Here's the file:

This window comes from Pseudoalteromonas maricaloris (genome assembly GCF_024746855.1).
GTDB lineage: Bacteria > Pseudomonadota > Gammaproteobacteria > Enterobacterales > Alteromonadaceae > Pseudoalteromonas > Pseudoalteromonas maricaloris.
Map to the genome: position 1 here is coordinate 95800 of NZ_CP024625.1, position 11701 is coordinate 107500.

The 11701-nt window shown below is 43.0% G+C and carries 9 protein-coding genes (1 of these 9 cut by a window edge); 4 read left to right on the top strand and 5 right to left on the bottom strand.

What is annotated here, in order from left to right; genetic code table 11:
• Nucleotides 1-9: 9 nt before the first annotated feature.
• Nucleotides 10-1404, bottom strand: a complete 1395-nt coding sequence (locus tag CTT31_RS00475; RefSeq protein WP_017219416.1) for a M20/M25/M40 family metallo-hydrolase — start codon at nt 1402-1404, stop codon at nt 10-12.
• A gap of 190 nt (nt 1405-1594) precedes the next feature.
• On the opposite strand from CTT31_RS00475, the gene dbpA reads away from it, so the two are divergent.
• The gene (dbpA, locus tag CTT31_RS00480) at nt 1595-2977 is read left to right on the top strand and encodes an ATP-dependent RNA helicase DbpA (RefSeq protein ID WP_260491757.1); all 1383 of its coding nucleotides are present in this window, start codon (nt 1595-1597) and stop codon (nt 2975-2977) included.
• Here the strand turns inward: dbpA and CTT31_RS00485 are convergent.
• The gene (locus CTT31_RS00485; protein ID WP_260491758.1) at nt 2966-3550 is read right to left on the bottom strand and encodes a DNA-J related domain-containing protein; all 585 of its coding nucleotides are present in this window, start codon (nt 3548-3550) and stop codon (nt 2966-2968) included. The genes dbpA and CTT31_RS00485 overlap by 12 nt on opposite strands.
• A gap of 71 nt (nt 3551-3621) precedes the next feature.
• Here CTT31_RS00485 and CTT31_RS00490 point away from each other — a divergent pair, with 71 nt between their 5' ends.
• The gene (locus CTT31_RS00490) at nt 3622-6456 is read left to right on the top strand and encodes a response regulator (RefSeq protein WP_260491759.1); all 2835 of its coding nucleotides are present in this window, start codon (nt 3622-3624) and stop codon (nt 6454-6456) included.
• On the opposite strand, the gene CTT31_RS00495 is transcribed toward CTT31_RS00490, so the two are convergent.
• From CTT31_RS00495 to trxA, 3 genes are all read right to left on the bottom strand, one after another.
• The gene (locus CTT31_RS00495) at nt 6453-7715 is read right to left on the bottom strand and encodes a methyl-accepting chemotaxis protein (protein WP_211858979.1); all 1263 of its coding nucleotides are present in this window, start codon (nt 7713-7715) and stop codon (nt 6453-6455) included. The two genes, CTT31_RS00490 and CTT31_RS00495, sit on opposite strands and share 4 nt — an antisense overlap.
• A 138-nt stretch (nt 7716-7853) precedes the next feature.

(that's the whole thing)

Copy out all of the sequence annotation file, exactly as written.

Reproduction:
This window comes from Pseudoalteromonas maricaloris (genome assembly GCF_024746855.1).
GTDB lineage: Bacteria > Pseudomonadota > Gammaproteobacteria > Enterobacterales > Alteromonadaceae > Pseudoalteromonas > Pseudoalteromonas maricaloris.
Map to the genome: position 1 here is coordinate 95800 of NZ_CP024625.1, position 11701 is coordinate 107500.

The 11701-nt window shown below is 43.0% G+C and carries 9 protein-coding genes (1 of these 9 cut by a window edge); 4 read left to right on the top strand and 5 right to left on the bottom strand.

What is annotated here, in order from left to right; genetic code table 11:
• Nucleotides 1-9: 9 nt before the first annotated feature.
• Nucleotides 10-1404, bottom strand: a complete 1395-nt coding sequence (locus tag CTT31_RS00475; RefSeq protein WP_017219416.1) for a M20/M25/M40 family metallo-hydrolase — start codon at nt 1402-1404, stop codon at nt 10-12.
• A gap of 190 nt (nt 1405-1594) precedes the next feature.
• On the opposite strand from CTT31_RS00475, the gene dbpA reads away from it, so the two are divergent.
• The gene (dbpA, locus tag CTT31_RS00480) at nt 1595-2977 is read left to right on the top strand and encodes an ATP-dependent RNA helicase DbpA (RefSeq protein ID WP_260491757.1); all 1383 of its coding nucleotides are present in this window, start codon (nt 1595-1597) and stop codon (nt 2975-2977) included.
• Here the strand turns inward: dbpA and CTT31_RS00485 are convergent.
• The gene (locus CTT31_RS00485; protein ID WP_260491758.1) at nt 2966-3550 is read right to left on the bottom strand and encodes a DNA-J related domain-containing protein; all 585 of its coding nucleotides are present in this window, start codon (nt 3548-3550) and stop codon (nt 2966-2968) included. The genes dbpA and CTT31_RS00485 overlap by 12 nt on opposite strands.
• A gap of 71 nt (nt 3551-3621) precedes the next feature.
• Here CTT31_RS00485 and CTT31_RS00490 point away from each other — a divergent pair, with 71 nt between their 5' ends.
• The gene (locus CTT31_RS00490) at nt 3622-6456 is read left to right on the top strand and encodes a response regulator (RefSeq protein WP_260491759.1); all 2835 of its coding nucleotides are present in this window, start codon (nt 3622-3624) and stop codon (nt 6454-6456) included.
• On the opposite strand, the gene CTT31_RS00495 is transcribed toward CTT31_RS00490, so the two are convergent.
• From CTT31_RS00495 to trxA, 3 genes are all read right to left on the bottom strand, one after another.
• The gene (locus CTT31_RS00495) at nt 6453-7715 is read right to left on the bottom strand and encodes a methyl-accepting chemotaxis protein (protein WP_211858979.1); all 1263 of its coding nucleotides are present in this window, start codon (nt 7713-7715) and stop codon (nt 6453-6455) included. The two genes, CTT31_RS00490 and CTT31_RS00495, sit on opposite strands and share 4 nt — an antisense overlap.
• A 138-nt stretch (nt 7716-7853) precedes the next feature.